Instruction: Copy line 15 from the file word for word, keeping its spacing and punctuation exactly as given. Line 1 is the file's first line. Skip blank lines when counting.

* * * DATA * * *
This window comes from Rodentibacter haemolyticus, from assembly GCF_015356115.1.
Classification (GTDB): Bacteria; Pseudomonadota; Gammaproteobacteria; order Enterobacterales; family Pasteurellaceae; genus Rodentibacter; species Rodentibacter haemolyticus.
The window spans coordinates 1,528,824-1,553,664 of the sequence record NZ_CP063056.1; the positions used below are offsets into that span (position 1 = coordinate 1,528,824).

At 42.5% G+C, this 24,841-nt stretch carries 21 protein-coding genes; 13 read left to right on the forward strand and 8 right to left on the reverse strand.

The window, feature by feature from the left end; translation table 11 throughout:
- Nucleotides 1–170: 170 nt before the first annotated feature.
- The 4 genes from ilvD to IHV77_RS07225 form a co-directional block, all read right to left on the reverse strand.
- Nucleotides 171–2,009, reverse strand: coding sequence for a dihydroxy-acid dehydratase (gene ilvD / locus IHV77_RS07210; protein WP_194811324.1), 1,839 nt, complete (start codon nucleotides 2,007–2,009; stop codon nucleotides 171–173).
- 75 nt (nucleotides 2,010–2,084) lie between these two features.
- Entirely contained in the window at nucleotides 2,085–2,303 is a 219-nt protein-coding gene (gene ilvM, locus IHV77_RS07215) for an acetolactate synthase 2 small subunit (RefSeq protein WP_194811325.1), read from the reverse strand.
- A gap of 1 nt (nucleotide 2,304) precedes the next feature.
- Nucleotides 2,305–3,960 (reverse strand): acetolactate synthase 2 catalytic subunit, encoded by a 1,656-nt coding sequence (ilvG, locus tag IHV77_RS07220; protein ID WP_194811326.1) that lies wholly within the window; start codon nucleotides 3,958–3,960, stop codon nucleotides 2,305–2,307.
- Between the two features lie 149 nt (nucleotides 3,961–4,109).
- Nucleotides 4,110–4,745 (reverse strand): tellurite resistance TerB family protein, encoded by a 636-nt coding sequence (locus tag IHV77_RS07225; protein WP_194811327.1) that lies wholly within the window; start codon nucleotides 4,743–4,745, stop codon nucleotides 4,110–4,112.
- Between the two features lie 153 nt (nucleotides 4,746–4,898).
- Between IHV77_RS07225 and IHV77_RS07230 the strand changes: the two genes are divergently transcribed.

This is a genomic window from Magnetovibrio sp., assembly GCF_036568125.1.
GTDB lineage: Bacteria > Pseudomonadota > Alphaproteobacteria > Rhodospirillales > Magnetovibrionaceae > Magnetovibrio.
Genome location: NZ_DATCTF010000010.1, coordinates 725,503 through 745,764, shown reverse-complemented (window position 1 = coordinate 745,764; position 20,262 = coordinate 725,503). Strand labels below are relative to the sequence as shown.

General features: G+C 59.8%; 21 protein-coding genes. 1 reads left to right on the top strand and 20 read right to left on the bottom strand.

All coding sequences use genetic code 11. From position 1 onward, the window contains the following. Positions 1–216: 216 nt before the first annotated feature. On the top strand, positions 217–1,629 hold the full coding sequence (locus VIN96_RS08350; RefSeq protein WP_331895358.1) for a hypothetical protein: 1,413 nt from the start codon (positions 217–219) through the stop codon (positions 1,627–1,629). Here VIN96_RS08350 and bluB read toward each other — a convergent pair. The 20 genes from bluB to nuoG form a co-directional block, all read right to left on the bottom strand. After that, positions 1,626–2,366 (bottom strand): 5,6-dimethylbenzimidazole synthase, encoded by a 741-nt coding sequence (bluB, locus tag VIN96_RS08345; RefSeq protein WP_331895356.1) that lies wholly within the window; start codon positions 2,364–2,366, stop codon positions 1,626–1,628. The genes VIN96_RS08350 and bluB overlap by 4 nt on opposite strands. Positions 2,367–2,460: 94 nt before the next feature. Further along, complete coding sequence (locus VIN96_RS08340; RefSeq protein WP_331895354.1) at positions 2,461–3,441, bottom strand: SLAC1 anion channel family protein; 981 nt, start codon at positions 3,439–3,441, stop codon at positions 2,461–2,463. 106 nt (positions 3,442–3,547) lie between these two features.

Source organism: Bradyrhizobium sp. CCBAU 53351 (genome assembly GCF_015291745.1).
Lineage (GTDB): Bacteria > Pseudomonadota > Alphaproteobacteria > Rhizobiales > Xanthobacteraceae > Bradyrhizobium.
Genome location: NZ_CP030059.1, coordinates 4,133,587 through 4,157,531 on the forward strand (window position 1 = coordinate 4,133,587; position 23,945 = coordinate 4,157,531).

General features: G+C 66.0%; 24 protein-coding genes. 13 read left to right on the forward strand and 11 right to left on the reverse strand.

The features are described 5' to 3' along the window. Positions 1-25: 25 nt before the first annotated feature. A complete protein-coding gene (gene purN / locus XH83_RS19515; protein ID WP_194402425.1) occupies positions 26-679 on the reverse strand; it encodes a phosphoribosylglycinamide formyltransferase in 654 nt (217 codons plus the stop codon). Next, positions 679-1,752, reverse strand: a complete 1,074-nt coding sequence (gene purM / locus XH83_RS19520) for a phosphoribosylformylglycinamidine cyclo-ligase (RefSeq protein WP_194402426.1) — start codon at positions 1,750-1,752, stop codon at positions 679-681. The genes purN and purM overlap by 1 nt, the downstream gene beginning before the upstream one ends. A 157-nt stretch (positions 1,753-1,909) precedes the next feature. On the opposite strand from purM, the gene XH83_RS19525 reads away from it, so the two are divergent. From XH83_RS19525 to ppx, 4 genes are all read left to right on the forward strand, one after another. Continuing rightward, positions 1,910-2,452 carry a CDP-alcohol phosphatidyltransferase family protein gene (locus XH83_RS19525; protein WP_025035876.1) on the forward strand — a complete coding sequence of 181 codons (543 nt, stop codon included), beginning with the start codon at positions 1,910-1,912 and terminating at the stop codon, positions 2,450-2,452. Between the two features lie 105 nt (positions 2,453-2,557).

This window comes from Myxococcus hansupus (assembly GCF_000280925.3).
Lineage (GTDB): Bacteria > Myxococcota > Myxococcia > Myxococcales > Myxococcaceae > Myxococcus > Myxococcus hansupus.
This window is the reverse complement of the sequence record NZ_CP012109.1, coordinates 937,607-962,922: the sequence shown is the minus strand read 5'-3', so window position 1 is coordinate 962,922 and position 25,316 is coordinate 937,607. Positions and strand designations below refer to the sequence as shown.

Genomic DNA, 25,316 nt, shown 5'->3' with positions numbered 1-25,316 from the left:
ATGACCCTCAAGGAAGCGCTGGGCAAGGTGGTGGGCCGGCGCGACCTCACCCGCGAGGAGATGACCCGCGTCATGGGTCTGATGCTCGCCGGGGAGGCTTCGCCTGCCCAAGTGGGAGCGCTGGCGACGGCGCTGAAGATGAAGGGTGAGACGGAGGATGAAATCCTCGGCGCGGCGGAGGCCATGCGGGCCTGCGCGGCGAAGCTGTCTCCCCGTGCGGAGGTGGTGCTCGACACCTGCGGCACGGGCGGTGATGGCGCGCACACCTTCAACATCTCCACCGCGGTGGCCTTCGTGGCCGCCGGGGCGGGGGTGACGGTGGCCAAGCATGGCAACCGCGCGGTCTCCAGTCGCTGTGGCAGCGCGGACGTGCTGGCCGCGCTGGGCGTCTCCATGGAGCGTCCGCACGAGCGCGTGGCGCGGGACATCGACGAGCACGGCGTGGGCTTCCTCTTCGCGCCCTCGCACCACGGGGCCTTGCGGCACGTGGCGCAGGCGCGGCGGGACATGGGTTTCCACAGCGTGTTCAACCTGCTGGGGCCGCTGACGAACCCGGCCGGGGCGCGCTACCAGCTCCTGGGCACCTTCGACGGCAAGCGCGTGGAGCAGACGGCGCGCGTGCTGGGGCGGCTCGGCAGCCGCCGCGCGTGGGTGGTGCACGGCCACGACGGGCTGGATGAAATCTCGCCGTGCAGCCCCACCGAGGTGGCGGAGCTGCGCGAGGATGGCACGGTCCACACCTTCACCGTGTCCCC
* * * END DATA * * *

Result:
- Between the two features lie 153 nt (nucleotides 4,746–4,898).